While Teheran’s 2016 ERA of 2.46 looks spectacular, upon further review, his FIP is 3.68. Remember that I said that the league average for BABIP, which is largely outside of the pitcher’s control, is .297; Teheran’s BABIP for 2016 is .209, an enormous dissimilarity, and indicates that significant regression is imminent.

In fact, Teheran has a career ERA of 3.30, yet has a career FIP of 3.88. If you have been paying attention, Teheran has been “lucky” for his entire career, as he sports a well-below average .275 BABIP. By these values, Teheran is a below-average pitcher, who has been the beneficiary of uncanny luck.

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Rumor has it that the Braves may demand Moncada or Benintende; however, that deal only makes sense if the Atlanta Hawks are sending over Paul Milsap and Al Horford as well.

Second, according to, when Teheran entered the Big Leagues in 2011, his average fastball velocity was 93.0 mph. In 2016, his average fastball velocity sits at 90.5 mph. In addition, this precipitous descent in velocity has not occurred all at once, enabling explanation via an injury or a dead-arm period; quite the contrary, his velocity readings have steadily trended downward to reach the paltry value at which it now sits.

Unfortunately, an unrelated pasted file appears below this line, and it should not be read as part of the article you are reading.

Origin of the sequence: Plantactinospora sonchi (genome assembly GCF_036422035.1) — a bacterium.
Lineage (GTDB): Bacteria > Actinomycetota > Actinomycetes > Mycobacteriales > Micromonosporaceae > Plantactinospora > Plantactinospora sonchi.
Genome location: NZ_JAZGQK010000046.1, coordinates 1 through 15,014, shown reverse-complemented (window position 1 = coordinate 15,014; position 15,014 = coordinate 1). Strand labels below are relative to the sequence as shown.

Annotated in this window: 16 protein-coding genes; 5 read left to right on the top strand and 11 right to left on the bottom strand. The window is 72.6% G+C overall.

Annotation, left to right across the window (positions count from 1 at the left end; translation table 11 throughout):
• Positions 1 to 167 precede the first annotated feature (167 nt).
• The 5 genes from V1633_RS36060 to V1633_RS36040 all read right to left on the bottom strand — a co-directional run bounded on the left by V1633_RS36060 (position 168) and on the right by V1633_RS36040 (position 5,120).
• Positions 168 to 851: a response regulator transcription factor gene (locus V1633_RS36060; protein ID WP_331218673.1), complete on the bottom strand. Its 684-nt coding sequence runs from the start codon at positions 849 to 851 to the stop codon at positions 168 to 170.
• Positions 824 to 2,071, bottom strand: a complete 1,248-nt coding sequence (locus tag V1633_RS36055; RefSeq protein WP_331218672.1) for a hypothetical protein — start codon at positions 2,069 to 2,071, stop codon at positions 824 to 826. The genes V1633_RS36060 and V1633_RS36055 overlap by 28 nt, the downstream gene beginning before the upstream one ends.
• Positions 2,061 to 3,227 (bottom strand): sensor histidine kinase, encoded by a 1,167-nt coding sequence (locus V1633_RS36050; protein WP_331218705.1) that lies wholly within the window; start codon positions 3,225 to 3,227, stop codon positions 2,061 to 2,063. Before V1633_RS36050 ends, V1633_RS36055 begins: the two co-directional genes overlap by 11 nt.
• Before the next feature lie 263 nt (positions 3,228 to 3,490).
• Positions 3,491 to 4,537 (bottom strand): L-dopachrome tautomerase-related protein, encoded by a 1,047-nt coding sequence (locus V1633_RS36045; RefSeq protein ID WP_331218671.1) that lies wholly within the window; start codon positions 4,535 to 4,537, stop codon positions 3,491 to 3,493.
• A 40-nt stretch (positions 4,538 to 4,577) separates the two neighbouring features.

The following statistic was taken from and should indicate with unmitigated clarity that Teheran profiles as a number three starter in the American League. Teheran began functioning as a full-time starting pitcher in 2013, and since that time, he is 44th in WAR for pitchers, despite being 11th in innings pitched.

Dale Zanine-USA TODAY Sports
Dale Zanine-USA TODAY Sports /

Such a profile is characteristic of a pitcher who has accumulated worth by devouring innings; however, his performance throughout said innings has been relatively nondescript, producing average metrics while profiling as a third starter. Any team hoping to acquire him must determine if he is the “Ace” suggested by his ERA or the innings eating substandard starting pitcher indicative of his FIP. I already have secured the solution and I pray that Mr. Dombrowski does as well.